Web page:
XP-Pen Artist 22 review: affordable Cintiq alternative
Update: XP-pen has released a sequel to this Cintiq tablet monitor alternative, the Artist 22E. You can read our review here: XP-Pen Artist 22E review, art testing. XP Pen tablets are lower priced than Wacom’s, and have much of the same functionality.
The main difference between the XP-Pen Artist 22 and 22E is that the 22E has Express Keys, two sets of them: one on each side, for left- and right-handed use. The XP-Pen 22 does not have any Express Keys.
XP-Pen started in Japan in 2005, has offices in Taiwan and China, and in 2015 they opened offices in the U.S. The company that product development is in the U.S. and meets U.S. standards.
Type of tablet
Pen-display monitor or tablet monitor (Draw on the screen, must be connected to a computer to work.). Also called Cintiq alternative.
The XP Pen comes in both 22″ and 10.1″ models. This XP-Pen Artist 22 review will focus on the 22″.
Digitizer: XP-Pen, 2,048 levels of pressure.
What’s in the Box?
One pen charging cable with pin-type USB charger
CD (drivers also available on the XP-Pen site)
power adapter, power cord
VGA cable, USB cable, HDMI cable, HDMI to Mac adapter cable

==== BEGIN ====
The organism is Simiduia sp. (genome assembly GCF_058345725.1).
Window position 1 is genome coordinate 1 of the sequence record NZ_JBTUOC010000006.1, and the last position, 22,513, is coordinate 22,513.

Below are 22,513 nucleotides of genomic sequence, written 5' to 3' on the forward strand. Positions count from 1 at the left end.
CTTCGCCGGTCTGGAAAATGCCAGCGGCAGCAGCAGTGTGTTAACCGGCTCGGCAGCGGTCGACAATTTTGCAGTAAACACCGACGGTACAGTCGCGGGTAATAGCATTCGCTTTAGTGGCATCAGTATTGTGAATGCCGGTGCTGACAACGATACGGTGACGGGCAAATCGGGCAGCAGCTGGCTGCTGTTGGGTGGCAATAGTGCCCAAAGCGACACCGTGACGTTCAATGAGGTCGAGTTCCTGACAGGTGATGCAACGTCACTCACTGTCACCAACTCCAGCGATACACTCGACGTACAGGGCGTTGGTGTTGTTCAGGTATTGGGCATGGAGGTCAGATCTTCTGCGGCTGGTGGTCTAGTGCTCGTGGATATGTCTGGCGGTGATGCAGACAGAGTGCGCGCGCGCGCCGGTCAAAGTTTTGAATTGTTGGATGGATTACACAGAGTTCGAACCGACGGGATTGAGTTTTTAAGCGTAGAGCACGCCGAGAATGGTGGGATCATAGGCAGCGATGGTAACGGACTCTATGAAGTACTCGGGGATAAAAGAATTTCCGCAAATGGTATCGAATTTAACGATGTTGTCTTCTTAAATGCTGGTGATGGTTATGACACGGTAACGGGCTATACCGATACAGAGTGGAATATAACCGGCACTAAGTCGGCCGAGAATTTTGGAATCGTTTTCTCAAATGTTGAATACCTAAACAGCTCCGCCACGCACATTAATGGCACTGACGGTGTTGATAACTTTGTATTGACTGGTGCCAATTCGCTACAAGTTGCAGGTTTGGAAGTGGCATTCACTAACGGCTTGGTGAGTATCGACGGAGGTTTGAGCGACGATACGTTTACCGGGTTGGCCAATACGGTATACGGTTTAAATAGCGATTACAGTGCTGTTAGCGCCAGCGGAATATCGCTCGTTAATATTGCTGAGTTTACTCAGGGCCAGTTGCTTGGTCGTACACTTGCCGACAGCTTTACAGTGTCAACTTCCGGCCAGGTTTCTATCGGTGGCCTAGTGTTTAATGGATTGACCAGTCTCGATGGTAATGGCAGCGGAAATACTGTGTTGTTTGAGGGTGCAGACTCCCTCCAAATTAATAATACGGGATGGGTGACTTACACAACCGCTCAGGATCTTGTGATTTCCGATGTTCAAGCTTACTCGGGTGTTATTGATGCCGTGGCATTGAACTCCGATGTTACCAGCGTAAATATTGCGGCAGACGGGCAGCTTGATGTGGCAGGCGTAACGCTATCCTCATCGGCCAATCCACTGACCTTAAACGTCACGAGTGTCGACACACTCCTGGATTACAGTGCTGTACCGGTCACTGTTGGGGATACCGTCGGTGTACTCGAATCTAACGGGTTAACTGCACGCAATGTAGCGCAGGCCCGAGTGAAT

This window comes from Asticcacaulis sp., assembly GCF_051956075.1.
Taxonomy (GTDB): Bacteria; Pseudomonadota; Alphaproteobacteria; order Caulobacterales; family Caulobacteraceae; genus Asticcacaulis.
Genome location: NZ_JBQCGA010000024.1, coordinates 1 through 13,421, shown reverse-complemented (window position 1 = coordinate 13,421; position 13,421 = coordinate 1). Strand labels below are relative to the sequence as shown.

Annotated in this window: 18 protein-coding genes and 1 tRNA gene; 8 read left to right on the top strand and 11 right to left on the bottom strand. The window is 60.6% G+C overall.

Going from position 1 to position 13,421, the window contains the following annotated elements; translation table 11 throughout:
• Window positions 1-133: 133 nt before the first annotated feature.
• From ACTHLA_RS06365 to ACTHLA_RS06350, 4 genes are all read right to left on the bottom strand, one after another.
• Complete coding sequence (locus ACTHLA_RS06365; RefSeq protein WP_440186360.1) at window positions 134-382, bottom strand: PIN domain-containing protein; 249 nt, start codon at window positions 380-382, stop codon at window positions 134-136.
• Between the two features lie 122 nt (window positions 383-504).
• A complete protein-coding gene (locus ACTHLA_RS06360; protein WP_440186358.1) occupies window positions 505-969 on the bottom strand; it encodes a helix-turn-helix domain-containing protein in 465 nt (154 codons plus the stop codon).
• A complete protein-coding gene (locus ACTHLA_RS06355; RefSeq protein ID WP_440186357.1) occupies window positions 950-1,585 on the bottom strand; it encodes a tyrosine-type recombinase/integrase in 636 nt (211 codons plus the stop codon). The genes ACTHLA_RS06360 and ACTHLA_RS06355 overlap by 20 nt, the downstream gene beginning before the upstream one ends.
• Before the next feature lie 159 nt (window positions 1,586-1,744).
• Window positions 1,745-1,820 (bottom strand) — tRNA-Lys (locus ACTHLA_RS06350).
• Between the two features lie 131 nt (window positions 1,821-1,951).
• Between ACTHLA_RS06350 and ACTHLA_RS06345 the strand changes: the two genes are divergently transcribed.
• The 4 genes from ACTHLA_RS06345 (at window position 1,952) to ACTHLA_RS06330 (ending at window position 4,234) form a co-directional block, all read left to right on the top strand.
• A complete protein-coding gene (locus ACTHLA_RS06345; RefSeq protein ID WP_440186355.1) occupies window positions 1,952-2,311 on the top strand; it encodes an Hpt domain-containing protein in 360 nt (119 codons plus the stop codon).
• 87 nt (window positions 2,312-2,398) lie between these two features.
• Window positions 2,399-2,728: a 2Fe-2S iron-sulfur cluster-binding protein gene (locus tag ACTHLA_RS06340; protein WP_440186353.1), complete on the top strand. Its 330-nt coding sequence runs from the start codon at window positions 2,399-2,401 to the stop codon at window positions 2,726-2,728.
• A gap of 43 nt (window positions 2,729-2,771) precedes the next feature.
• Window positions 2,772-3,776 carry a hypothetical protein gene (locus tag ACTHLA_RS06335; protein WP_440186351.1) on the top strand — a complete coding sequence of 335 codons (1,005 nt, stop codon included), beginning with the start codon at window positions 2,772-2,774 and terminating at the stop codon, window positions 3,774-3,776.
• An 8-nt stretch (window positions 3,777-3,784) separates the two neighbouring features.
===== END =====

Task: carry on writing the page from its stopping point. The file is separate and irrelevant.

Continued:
microfiber cleaning cloth
Adjustable stand (attached to monitor) made of plastic with rubber on feet
monitor has rubber on base and bracket
Weight: about 15.4 lbs (7 kg)
2,048 levels of pressure sensitivity
IPS LED screen with good viewing angles (178 degrees, or +/-89 degrees)
Dual-monitor, Mirror/Extended mode
57 x 321 x 30 mm
active area 18.76″ x 10.5″ (476.64 x 268.11 mm)
16:10 aspect ratio
worth with Windows (XP through Windows 10) or Mac. No Linux.
1920×1080 dpi up to 16M colors
Report rate 220rps
Accuracy (parallax, gap between pen’s drawn line and screen) plus or minus .01 in
Resolution 5080 lpi
The tablet is not multitouch, meaning you can’t use your fingers to paint or do anything on it.
It’s fine for lefties. Controls are on the right side, but they don’t need to be used frequently. There are no Express Keys.
The display, color quality, and resolution are equal to the Wacom Cintiq 22HD non-touch model. There’s no real difference there. On the XP-Pen’s glossy screen, colors look brighter; the Cintiq tablet color gamut covers over 90% of Adobe RGB and the XP-Pen over 70%.
The matte screen of a Cintiq tablet tends to mute the color, though many find it preferable to draw on as it offers a paper-like “bite.”
You can choose a 4- or 9-point display calibration. Pen accuracy is very good, and most people say they do not need to calibrate it as it’s calibrated correctly out of the box.
The 178-degree viewing angle means the picture will be clear even if you are standing somewhat to the side of it, up to 89 degrees on each side.